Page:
Those “green shoots” everyone is talking about in other economies and at home in the building, housing and retailing sectors don’t seem to be flourishing all that strongly.

In fact, quite a few Australian companies seem to have their hands out for more cash to water whatever shoots they can find. But in the case of Fairfax and the rest of the media, there’s none to water.

In the past month we have seen earnings downgrades from Fairfax, West Australian Newspapers, AWB, APN, Incitec Pivot, Lend Lease, BlueScope and OneSteel and Oil Search and today the Commonwealth Bank and CSR, which also confirmed a rather nasty earnings slump in the year to March. Banks like Westpac, the ANZNAB and Bendigo Bank have also warned shareholders to expect higher bad debts and lower profits in the current half year.

The Budget confirmed the reality of the plunge in corporate tax — everyone of these companies will be paying lower, or no taxes in the coming year.

At the same time the stricken property groups have tumbled into the market, looking for money to rebuild their shattered business models and balance sheets. Last week it was GPT, once a blue chip, now a fallen star after getting involved with the sharp guys at Babcock and Brown. It’s in the process of raising $1.7 billion, after going to the market for $1.6 billion six months ago.

And GPT’s 13.1% shareholder, Stockland, one of the country’s most reputable and strongest property groups, revealed plans to raise up to $2 billion from the market and shareholders: its second injection in 8 months after raising $300 million late last year.

There’s also speculation that the embattled Valad property group will be looking for cash perhaps today or tomorrow after its shares rose mysteriously.

(That seems to be the new tactic — boost share prices to a level where a company can more comfortably raise cash. We saw that with stricken ragtrader Pacific Brands whose shares jumped from 44 cents on April 27 to over 72 cents last week. It then revealed plans on Monday to raise up to $256 million. The shares rose despite two big shareholders, Colonial and 452 Capital, selling millions of shares).

Last week BlueScope, the country’s biggest steelmaker, revealed plans to raise up to $2.1 billion from shareholders in a re-worked loan package from its banks. SP AusNet, the Victorian energy utility, revealed plans to raise $415 million yesterday. And on Monday, Santos put its hand up for $3 billion.

Many of these companies have penalised shareholders by slashing dividends: the pressures on earnings comes from the credit crunch exposing dud loans at the banks with too much debt at companies like Fairfax and the property groups.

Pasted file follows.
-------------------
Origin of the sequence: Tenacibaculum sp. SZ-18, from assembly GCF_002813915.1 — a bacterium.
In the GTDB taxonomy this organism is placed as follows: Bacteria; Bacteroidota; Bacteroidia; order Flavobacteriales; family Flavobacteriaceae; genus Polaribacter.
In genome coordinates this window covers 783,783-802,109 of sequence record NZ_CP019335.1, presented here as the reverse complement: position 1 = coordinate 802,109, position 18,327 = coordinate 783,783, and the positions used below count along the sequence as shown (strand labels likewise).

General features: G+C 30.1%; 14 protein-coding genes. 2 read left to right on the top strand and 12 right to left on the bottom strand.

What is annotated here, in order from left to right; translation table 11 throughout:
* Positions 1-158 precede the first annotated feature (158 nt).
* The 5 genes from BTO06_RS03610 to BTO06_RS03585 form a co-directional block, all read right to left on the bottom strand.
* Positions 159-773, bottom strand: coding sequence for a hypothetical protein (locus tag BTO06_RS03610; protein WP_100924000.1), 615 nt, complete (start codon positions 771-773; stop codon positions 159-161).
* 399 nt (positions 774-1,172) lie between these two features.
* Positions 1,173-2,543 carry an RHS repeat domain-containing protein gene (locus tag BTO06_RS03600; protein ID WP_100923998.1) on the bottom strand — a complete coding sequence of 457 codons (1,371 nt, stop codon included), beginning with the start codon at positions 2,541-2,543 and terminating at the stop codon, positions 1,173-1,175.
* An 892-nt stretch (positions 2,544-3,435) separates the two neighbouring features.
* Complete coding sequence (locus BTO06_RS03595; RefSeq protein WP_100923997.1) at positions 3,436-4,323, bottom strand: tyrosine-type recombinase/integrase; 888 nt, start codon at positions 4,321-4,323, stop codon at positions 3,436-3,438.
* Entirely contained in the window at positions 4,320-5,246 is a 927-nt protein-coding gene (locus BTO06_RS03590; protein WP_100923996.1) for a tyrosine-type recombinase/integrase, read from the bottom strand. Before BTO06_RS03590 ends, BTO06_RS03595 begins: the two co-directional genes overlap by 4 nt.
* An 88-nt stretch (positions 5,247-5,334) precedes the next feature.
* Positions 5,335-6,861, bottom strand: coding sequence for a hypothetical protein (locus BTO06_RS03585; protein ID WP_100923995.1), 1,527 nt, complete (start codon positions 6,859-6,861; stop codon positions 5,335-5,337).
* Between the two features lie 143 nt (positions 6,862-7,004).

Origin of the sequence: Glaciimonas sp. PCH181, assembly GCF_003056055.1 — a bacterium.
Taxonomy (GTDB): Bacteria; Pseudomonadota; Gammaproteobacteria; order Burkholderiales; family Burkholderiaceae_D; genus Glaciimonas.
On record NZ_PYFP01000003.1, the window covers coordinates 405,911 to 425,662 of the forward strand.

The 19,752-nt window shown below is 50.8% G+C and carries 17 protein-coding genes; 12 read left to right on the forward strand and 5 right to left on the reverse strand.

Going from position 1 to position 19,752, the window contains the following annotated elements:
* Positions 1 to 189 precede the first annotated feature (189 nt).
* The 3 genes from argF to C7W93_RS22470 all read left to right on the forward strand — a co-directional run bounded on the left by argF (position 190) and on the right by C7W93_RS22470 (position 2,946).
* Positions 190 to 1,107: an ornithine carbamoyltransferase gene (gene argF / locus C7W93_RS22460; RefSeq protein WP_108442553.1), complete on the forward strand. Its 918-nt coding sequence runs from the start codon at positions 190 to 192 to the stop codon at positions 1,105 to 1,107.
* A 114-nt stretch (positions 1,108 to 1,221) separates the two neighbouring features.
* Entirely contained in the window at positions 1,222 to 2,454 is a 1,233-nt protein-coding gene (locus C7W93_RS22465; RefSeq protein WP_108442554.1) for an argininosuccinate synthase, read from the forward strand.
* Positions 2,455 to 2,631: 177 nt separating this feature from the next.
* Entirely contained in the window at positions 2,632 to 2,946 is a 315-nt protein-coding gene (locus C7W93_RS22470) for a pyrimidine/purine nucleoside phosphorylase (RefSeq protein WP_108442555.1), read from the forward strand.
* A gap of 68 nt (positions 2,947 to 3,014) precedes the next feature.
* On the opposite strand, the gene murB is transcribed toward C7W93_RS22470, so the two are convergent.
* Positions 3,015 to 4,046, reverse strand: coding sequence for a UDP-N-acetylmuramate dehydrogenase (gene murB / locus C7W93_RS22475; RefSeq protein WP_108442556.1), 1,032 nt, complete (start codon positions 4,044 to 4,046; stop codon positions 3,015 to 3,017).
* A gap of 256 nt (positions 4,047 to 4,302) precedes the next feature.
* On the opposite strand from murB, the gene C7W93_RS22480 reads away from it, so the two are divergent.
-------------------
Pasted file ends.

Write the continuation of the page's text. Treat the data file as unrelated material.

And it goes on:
The banks aren’t lending: much of the funds raised have been driven by banks monstering companies to raise more capital to reduce debt, improve their interest cover and cut their gearing.

The irony remains that many of the banks that won’t lend more are pressuring companies to raise more capital and fulflling those demands from their funds management arms, such as the CBA’s Colonial, the NAB’s MLC and Westpac’s BT.

Even though some of these groups are zombies, especially in property, with few buyers about, the banks want them to recapitalise, because in the end keeping them on a drip will be a better outcome than pulling the plug and putting them into receivership.

Meanwhile, CSR, the sugar and building materials company, today reported a 17% fall in full-year earnings before interest and taxes due mostly to the building slump (but the first home buyers boom will help improve the outlook). On top of this, asset writedowns and restructuring costs pushed the company to a net loss of $326.5 million. CSR cut its final final dividend to 1.5 cents a share, from 9 cents last year.

The CBA has sliced its final dividend by 25%, jointing Westpac (down 20%), the ANZ and NAB (both around 24%) in penalising shareholders for dud lending and rising bad debts. The CBA’s total dividend for the year to June will be cut by 14%.

Seeing the key bank regulator, APRA, has made commercial property loan exposures of the banks a prudential priority this year, its understandable that the Commonwealth would reveal a tougher approach to bad debts in its quarterly update today.

The CBA said that its bad debt charge for the three months to the end of March would be $630 million. Analysts reckon if bad debts continue at that rate in the present quarter, the bank will face a half year charge of around $1.2 billion. The bank said its unaudited cash earnings for the same period were $1.15 billion. That compares to its interim net profit of $2 billion, which was down 16% on the corresponding half.

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Peter Fray
Peter Fray
Editor-in-chief of Crikey
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